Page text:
Joseph Ratzinger, now Pope Benedict XVI, writes eloquently and persuasively about how one can live as a serious Christian in today’s secular world. He talks in depth about the true meaning of faith, hope, and love—the love of God and the love of neighbor. He also discusses at length the crucial importance of a lived faith, for the believer himself as well as for witnessing and striving to bring faith in line with the present age, which has veered off into rampant secularism and materialism. He passionately encourages the reader to practice a deep, abiding Christian faith that seeks to be at the service of humanity.
What It Means to Be a Christian includes essays derived from sermons preached to college students toward the end of Vatican II. They are remarkable, among other reasons, for their insights into the ongoing Christian struggle to understand and realize in action “what it means to be a Christian.”
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- Preface by the author
- Three sermons preached in the cathedral at Muenster
- Title: What It Means to Be a Christian
- Author: Joseph Ratzinger
- Translator: Henry Taylor
- Publisher: Ignatius
- Publication Date: 2006
- Pages: 86
About Joseph Ratzinger
Joseph Ratzinger, better known as Pope Benedict XVI, is one of our time’s most revered Catholic prelates, scholars, theologians, teachers, and authors. He has spoken on many crucial subjects, including sexual consumerism, modern gender roles, marriage, the priesthood, and the future. As a teenager, he studied classical languages and, in 1939, entered the minor seminary in Traunstein. Though he was drafted into the German antiaircraft corps in 1943, he reentered the seminary in 1945, when World War II ended. On June 29, 1951, Joseph Ratzinger was ordained to the priesthood in the Cathedral of Freising on the Feast of Saints Peter and Paul. He received his doctorate in theology in 1953, from the University of Munich. Starting in 1959, Ratzinger taught theology at the University of Bonn.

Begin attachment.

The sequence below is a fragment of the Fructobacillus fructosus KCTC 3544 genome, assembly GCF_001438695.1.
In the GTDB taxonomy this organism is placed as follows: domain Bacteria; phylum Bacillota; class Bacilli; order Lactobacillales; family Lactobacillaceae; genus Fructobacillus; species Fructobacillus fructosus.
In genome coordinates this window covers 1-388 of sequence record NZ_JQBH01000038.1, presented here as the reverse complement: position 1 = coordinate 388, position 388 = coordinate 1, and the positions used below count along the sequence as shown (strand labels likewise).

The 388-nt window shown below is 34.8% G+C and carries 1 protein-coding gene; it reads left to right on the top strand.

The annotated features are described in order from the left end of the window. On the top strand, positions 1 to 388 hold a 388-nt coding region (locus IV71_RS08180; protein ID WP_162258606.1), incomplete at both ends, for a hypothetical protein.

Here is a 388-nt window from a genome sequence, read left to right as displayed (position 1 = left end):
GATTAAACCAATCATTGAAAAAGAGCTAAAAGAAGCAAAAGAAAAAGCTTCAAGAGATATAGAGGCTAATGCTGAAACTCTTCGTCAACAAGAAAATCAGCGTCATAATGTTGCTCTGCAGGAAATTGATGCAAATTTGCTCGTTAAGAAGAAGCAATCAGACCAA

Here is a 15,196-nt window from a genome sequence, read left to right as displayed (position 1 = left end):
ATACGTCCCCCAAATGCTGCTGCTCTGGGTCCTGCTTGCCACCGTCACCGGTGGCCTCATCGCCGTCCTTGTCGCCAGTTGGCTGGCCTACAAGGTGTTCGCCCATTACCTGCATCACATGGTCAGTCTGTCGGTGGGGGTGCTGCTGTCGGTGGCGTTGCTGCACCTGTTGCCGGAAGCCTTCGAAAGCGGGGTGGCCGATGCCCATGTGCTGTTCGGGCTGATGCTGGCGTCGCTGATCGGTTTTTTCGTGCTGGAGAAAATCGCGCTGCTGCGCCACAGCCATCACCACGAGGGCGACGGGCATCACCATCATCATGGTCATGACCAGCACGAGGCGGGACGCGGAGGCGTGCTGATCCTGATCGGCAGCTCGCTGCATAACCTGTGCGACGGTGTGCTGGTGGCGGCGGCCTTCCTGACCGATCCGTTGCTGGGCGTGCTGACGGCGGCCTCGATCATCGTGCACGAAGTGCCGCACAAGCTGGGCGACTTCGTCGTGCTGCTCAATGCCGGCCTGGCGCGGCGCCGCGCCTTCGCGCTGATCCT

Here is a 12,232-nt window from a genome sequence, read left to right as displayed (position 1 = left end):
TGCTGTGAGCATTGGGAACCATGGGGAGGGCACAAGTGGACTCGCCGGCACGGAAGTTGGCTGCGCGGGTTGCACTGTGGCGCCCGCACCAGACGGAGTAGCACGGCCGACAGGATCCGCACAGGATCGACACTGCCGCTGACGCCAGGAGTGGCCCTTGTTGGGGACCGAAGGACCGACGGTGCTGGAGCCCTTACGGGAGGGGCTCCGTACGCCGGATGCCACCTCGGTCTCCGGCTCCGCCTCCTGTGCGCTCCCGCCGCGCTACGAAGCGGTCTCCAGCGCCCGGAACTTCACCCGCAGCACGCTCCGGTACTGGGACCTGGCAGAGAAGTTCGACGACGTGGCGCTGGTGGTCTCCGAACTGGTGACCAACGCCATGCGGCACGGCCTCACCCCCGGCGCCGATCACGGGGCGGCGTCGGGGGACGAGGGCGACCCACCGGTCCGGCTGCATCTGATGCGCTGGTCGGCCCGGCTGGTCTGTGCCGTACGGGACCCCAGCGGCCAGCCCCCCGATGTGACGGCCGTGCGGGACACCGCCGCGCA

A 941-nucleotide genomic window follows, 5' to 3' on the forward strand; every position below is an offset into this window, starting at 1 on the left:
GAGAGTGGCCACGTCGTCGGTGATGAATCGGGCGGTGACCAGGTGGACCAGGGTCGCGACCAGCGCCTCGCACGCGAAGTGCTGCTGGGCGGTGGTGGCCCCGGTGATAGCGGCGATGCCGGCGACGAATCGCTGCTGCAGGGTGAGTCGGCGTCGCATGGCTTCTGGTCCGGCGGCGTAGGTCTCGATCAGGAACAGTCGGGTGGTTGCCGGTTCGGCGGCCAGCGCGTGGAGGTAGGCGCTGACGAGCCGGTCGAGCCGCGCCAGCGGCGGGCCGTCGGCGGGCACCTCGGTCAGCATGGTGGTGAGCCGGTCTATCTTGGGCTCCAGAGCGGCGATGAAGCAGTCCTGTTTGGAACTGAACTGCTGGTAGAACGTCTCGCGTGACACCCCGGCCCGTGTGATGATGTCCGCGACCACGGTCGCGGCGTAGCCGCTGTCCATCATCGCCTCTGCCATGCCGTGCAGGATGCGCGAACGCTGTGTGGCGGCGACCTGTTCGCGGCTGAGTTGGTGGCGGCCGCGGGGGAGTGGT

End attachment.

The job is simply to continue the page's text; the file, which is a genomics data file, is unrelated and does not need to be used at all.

At 35, Joseph Ratzinger was appointed chief theological advisor to the archbishop of Cologne, Cardinal Joseph Frings, and he maintained that title for four years. After many years of teaching at several German universities, Ratzinger was appointed by Pope Paul VI as archbishop of Munich and Freising in March 1977 and, in June 1977, was elevated to cardinal. In November 1981, Ratzinger was summoned by Pope John Paul II to Rome, where he was named prefect of the Congregation for the Doctrine of the Faith, president of the Pontifical Biblical Commission, and president of the International Theological Commission.
On April 19, 2005, Joseph Cardinal Ratzinger was elected to be the 265th pope. He took the name Benedict XVI, after St. Benedict of Nursia. Since that time, he has continued to receive worldwide respect and has been a spiritual influence to Christians and non-Christians alike.